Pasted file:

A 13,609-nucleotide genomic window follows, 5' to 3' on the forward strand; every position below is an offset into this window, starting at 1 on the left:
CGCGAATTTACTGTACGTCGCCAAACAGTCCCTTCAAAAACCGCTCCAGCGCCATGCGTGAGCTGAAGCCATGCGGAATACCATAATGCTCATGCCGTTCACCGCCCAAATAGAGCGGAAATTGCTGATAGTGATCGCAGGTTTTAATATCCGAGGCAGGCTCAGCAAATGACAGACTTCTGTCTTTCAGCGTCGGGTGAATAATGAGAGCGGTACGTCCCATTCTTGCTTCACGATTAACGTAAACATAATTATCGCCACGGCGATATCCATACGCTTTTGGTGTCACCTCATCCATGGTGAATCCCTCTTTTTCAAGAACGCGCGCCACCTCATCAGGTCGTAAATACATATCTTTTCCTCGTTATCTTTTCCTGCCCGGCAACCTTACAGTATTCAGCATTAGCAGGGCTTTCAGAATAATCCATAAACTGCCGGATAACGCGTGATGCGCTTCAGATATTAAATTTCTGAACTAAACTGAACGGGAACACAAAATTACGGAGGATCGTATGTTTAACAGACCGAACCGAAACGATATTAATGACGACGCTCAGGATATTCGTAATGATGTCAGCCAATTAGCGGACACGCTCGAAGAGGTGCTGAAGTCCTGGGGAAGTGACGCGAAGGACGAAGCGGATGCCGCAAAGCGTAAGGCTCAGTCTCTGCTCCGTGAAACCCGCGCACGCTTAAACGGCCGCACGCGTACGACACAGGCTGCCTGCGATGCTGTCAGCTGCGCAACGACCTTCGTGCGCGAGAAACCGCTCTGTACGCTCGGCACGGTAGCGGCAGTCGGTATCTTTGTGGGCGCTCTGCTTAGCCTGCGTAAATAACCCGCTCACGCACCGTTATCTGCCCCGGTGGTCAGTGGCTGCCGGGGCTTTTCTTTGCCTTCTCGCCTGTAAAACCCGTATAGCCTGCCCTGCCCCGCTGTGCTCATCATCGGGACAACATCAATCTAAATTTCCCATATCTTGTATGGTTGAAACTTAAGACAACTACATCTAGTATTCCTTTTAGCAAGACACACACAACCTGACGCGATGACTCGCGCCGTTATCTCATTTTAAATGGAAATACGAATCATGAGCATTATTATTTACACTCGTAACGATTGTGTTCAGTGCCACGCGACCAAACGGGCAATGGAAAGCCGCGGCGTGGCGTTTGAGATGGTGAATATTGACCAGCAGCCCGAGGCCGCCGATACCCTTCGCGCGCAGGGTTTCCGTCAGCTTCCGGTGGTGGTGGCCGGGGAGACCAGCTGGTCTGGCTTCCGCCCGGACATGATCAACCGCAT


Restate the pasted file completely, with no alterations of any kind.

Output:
A 13,609-nucleotide genomic window follows, 5' to 3' on the forward strand; every position below is an offset into this window, starting at 1 on the left:
CGCGAATTTACTGTACGTCGCCAAACAGTCCCTTCAAAAACCGCTCCAGCGCCATGCGTGAGCTGAAGCCATGCGGAATACCATAATGCTCATGCCGTTCACCGCCCAAATAGAGCGGAAATTGCTGATAGTGATCGCAGGTTTTAATATCCGAGGCAGGCTCAGCAAATGACAGACTTCTGTCTTTCAGCGTCGGGTGAATAATGAGAGCGGTACGTCCCATTCTTGCTTCACGATTAACGTAAACATAATTATCGCCACGGCGATATCCATACGCTTTTGGTGTCACCTCATCCATGGTGAATCCCTCTTTTTCAAGAACGCGCGCCACCTCATCAGGTCGTAAATACATATCTTTTCCTCGTTATCTTTTCCTGCCCGGCAACCTTACAGTATTCAGCATTAGCAGGGCTTTCAGAATAATCCATAAACTGCCGGATAACGCGTGATGCGCTTCAGATATTAAATTTCTGAACTAAACTGAACGGGAACACAAAATTACGGAGGATCGTATGTTTAACAGACCGAACCGAAACGATATTAATGACGACGCTCAGGATATTCGTAATGATGTCAGCCAATTAGCGGACACGCTCGAAGAGGTGCTGAAGTCCTGGGGAAGTGACGCGAAGGACGAAGCGGATGCCGCAAAGCGTAAGGCTCAGTCTCTGCTCCGTGAAACCCGCGCACGCTTAAACGGCCGCACGCGTACGACACAGGCTGCCTGCGATGCTGTCAGCTGCGCAACGACCTTCGTGCGCGAGAAACCGCTCTGTACGCTCGGCACGGTAGCGGCAGTCGGTATCTTTGTGGGCGCTCTGCTTAGCCTGCGTAAATAACCCGCTCACGCACCGTTATCTGCCCCGGTGGTCAGTGGCTGCCGGGGCTTTTCTTTGCCTTCTCGCCTGTAAAACCCGTATAGCCTGCCCTGCCCCGCTGTGCTCATCATCGGGACAACATCAATCTAAATTTCCCATATCTTGTATGGTTGAAACTTAAGACAACTACATCTAGTATTCCTTTTAGCAAGACACACACAACCTGACGCGATGACTCGCGCCGTTATCTCATTTTAAATGGAAATACGAATCATGAGCATTATTATTTACACTCGTAACGATTGTGTTCAGTGCCACGCGACCAAACGGGCAATGGAAAGCCGCGGCGTGGCGTTTGAGATGGTGAATATTGACCAGCAGCCCGAGGCCGCCGATACCCTTCGCGCGCAGGGTTTCCGTCAGCTTCCGGTGGTGGTGGCCGGGGAGACCAGCTGGTCTGGCTTCCGCCCGGACATGATCAACCGCAT